FVC ramped up its annual participation in GITEX this year, thanks to the addition of four new vendor-partners to its portfolio.
Along with new solutions from its already known usual vendor-partners, the Middle East-based distributor is now showcasing products from Watchful Software, Barco, Datwyler, and Cyan.
The new vendor-partners are spread across a range of various technology areas. For instance, Watchful Software deals with data security and data leakage prevention (DLP), while Barco supplies imaging solutions. Dharmendra Parmar, General Manager, Marketing,
FVC, explained that the distributor was going big on some of its new vendors this week.
“Barco is already known for its large-format screens, video walls and projection systems, but Barco is also moving into the meeting room solutions as well, so that’s what we’re representing,” he said about one of them.
Meanwhile, Darwyler provides cabling solutions for the enterprise as well as data centres – right from cables, racks and even air conditioning, Parmar said, adding that the vendor also provides tools to lay out fibre in a city-wide infrastructure.
The last of FVC’s new vendors, Cyan, provides solutions for software-defined networking (SDN). “With Cyan, we’re mainly targeting service providers, as well as people with their own large networks – large enterprises and such,” said Parmar.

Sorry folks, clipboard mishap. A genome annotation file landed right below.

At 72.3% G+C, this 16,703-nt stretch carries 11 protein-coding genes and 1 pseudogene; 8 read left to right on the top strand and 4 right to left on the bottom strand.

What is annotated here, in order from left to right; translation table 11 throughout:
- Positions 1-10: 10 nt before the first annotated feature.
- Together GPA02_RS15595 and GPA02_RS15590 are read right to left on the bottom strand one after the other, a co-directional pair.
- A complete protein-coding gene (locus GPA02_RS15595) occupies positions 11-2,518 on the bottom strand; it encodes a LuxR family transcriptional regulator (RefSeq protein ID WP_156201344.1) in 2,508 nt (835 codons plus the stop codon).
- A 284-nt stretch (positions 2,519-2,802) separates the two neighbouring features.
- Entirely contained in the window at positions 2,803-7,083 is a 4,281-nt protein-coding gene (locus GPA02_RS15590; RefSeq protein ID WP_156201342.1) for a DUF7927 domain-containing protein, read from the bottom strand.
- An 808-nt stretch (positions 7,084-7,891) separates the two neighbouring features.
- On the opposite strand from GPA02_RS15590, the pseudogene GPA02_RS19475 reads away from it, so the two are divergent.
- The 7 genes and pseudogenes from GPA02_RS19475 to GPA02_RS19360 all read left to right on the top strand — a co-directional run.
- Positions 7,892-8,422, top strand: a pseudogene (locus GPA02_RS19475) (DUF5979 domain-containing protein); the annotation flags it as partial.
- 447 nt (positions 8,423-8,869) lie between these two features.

The distributor is also highlighting its new purpose-built solution called the Cylex kiosk. Targeted at banking, retail and education environments, the kiosk is fully interactive and promises to provide the kiosk format with much more functionality, Parmar said.
“For example, in a banking environment, next to an ATM machine, you could use one of these. You could be browsing through some offerings and you could talk, face to face, with an agent, who can help you on video chat to complete formalities,” he explained.
One of the more impressive features of the kiosk comes with its ability to produce original signatures. A print-out of a digitally signed document does is not recognised as original by most authorities, meaning people still need to physically sign a form with a pen. At the other side of FVC’s kiosk, however, features a piece of equipment that gets around the problem.
“The equipment on the other side is actually a pen, so when you sign on the screen, the pen on the side signs in exactly the way you sign it. That makes it an official document, and this is already recognised by the government of Canada, and it’s used in the US,” Parmar said.